Pete Hoffmann

By Pete Hoffmann

The primary elections are behind us, and while not everyone is free from the prospects of sign-waving, fund-raising and candidate forums, some of us are free to focus fully on other items that have direct impact on the taxpayers.  In that context, I think it’s time to focus a spotlight on agriculture in general and our County’s initiatives in particular.  After all, I’ve heard that a few of us really think agricultural self-sufficiency is not simply an election ‘buzzword’.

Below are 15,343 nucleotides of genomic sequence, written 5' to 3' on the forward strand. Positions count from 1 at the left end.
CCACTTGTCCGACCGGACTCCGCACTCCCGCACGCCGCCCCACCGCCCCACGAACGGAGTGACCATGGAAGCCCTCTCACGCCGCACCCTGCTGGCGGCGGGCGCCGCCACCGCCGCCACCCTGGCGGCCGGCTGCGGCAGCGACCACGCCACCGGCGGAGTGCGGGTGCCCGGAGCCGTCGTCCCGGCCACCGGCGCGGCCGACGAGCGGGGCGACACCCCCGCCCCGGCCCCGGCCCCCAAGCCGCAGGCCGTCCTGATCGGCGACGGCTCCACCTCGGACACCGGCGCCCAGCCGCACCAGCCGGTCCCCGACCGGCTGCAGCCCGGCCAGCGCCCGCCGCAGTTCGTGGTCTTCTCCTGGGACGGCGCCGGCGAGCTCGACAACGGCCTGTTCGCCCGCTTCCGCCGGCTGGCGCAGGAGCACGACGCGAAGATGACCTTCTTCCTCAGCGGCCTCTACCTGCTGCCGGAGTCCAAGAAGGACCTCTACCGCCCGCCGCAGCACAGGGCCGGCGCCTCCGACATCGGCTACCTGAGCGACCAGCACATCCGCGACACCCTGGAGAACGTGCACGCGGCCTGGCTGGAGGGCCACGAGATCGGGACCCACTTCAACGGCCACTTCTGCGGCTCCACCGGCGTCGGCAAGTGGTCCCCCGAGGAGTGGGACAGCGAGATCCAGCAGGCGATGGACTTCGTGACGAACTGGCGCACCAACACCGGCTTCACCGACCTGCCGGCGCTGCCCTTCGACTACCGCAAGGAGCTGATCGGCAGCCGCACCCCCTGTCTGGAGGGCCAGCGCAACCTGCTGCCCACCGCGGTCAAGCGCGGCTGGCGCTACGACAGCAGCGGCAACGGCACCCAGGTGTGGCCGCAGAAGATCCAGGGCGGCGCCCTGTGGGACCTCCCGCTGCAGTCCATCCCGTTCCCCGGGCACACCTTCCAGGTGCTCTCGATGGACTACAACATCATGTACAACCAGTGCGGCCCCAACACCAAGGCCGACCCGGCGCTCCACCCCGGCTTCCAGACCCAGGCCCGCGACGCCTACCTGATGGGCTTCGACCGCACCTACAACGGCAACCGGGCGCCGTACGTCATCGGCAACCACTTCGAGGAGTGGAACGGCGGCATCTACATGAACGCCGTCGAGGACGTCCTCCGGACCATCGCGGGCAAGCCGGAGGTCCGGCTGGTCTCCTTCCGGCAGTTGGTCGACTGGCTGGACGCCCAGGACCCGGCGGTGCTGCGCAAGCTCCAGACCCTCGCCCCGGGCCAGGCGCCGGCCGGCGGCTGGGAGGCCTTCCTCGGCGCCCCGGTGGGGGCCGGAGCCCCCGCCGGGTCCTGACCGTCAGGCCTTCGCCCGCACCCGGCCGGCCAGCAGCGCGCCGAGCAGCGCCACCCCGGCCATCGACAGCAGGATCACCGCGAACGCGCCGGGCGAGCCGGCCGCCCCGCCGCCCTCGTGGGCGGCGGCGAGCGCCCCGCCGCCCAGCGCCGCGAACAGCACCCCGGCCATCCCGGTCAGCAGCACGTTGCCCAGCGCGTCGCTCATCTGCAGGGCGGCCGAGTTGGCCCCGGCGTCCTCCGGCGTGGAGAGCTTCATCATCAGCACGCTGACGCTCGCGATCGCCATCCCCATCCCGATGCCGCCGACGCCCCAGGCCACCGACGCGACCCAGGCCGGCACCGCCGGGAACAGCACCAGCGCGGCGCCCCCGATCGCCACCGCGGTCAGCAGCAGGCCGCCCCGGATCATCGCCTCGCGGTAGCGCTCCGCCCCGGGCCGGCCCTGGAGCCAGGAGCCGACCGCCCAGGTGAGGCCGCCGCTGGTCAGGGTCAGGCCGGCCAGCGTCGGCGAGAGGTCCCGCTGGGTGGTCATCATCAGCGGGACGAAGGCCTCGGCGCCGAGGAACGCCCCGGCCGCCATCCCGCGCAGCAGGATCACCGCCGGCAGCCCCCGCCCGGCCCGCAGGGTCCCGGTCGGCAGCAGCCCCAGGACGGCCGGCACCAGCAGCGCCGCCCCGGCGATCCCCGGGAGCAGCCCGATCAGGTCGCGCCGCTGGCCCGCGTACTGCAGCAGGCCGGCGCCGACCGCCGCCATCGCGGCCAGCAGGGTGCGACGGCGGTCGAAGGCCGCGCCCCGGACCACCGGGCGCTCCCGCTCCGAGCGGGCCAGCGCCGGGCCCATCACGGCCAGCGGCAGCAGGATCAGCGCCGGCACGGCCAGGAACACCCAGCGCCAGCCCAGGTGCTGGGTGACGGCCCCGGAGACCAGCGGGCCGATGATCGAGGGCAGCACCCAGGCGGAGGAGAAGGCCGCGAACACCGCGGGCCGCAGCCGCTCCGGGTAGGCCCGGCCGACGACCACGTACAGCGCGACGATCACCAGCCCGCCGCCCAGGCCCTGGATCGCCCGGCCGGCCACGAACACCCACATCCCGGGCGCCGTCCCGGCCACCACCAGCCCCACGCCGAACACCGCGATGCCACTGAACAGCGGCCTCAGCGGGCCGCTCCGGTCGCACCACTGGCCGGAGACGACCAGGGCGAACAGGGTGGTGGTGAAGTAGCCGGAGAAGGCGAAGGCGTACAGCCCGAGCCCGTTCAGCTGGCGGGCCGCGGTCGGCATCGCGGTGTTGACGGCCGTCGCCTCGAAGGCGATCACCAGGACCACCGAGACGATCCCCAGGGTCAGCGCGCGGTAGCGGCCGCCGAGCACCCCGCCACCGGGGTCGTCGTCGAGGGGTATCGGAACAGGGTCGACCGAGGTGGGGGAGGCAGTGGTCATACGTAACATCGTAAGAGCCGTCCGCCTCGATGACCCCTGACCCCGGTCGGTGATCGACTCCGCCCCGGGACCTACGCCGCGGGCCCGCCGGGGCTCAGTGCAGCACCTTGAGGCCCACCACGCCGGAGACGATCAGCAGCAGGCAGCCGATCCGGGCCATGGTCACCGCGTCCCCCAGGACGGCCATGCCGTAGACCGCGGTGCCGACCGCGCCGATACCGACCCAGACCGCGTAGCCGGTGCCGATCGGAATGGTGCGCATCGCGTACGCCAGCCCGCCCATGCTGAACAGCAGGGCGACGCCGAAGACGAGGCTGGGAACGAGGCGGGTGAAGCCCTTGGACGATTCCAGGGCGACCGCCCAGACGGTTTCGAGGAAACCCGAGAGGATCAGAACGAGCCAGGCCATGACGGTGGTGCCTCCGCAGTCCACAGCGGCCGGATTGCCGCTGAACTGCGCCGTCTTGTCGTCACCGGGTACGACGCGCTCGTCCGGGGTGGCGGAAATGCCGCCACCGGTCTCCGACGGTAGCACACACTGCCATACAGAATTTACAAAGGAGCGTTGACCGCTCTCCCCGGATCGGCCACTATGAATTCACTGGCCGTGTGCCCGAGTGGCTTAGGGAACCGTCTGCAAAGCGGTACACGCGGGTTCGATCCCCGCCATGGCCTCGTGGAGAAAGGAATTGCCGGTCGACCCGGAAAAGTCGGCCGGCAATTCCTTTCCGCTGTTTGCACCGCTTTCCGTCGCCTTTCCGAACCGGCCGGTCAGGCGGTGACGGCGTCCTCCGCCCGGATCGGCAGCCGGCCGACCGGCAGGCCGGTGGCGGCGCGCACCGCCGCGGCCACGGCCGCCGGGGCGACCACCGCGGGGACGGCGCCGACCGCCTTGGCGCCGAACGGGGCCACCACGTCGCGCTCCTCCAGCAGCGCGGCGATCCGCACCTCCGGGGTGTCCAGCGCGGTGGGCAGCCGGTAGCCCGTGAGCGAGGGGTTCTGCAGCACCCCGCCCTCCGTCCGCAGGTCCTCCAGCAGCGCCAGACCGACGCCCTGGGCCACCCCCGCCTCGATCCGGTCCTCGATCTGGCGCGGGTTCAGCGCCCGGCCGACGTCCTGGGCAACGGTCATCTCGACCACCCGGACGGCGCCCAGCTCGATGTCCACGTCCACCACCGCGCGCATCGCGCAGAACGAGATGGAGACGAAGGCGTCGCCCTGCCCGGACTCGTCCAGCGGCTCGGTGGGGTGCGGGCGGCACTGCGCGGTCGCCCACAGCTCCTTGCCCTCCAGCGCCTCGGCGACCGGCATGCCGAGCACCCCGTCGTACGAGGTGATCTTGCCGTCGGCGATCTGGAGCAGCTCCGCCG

As another Council term begins in December, perhaps together we can energize some agricultural initiatives and make effective progress in the near term.  If we are committed to this topic, more action is definitely required by the administration and Council.  Progress to date has been ‘glacial’ when it should be aggressive.   Forward movement has been isolated when it could be better coordinated.  Improvements have been talked about when they should be implemented.  The following lists a number of so-called initiatives for consideration, and although they probably can’t be consolidated as an  agricultural cure-all, each represents an ingredient of the solution that the County can build on towards the goal of self-sufficiency. Read more